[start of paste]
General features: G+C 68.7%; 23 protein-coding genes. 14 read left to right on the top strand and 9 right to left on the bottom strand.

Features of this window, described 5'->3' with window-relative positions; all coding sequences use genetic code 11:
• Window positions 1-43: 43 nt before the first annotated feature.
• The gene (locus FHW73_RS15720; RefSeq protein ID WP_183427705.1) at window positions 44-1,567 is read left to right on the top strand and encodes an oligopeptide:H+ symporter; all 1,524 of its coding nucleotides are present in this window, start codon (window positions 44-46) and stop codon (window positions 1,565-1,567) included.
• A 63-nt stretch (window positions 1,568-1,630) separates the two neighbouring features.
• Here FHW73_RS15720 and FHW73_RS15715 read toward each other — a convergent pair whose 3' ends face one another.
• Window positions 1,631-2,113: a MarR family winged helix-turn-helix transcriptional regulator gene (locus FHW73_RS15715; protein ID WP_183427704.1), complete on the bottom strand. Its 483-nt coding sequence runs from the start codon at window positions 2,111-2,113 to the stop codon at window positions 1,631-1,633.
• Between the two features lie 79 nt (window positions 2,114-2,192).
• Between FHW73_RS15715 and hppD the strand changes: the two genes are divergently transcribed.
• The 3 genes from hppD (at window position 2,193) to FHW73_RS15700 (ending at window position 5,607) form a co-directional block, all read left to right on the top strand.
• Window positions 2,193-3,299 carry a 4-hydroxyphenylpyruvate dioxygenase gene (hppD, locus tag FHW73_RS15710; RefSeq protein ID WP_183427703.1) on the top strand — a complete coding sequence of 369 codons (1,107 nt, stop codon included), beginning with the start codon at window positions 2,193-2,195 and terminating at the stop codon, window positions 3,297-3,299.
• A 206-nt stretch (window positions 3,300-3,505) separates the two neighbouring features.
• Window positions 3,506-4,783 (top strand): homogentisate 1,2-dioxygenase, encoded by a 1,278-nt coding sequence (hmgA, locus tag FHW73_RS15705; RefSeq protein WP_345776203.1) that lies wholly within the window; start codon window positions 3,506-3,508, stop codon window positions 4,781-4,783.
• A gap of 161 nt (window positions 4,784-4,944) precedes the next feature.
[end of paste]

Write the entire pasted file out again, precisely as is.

General features: G+C 68.7%; 23 protein-coding genes. 14 read left to right on the top strand and 9 right to left on the bottom strand.

Features of this window, described 5'->3' with window-relative positions; all coding sequences use genetic code 11:
• Window positions 1-43: 43 nt before the first annotated feature.
• The gene (locus FHW73_RS15720; RefSeq protein ID WP_183427705.1) at window positions 44-1,567 is read left to right on the top strand and encodes an oligopeptide:H+ symporter; all 1,524 of its coding nucleotides are present in this window, start codon (window positions 44-46) and stop codon (window positions 1,565-1,567) included.
• A 63-nt stretch (window positions 1,568-1,630) separates the two neighbouring features.
• Here FHW73_RS15720 and FHW73_RS15715 read toward each other — a convergent pair whose 3' ends face one another.
• Window positions 1,631-2,113: a MarR family winged helix-turn-helix transcriptional regulator gene (locus FHW73_RS15715; protein ID WP_183427704.1), complete on the bottom strand. Its 483-nt coding sequence runs from the start codon at window positions 2,111-2,113 to the stop codon at window positions 1,631-1,633.
• Between the two features lie 79 nt (window positions 2,114-2,192).
• Between FHW73_RS15715 and hppD the strand changes: the two genes are divergently transcribed.
• The 3 genes from hppD (at window position 2,193) to FHW73_RS15700 (ending at window position 5,607) form a co-directional block, all read left to right on the top strand.
• Window positions 2,193-3,299 carry a 4-hydroxyphenylpyruvate dioxygenase gene (hppD, locus tag FHW73_RS15710; RefSeq protein ID WP_183427703.1) on the top strand — a complete coding sequence of 369 codons (1,107 nt, stop codon included), beginning with the start codon at window positions 2,193-2,195 and terminating at the stop codon, window positions 3,297-3,299.
• A 206-nt stretch (window positions 3,300-3,505) separates the two neighbouring features.
• Window positions 3,506-4,783 (top strand): homogentisate 1,2-dioxygenase, encoded by a 1,278-nt coding sequence (hmgA, locus tag FHW73_RS15705; RefSeq protein WP_345776203.1) that lies wholly within the window; start codon window positions 3,506-3,508, stop codon window positions 4,781-4,783.
• A gap of 161 nt (window positions 4,784-4,944) precedes the next feature.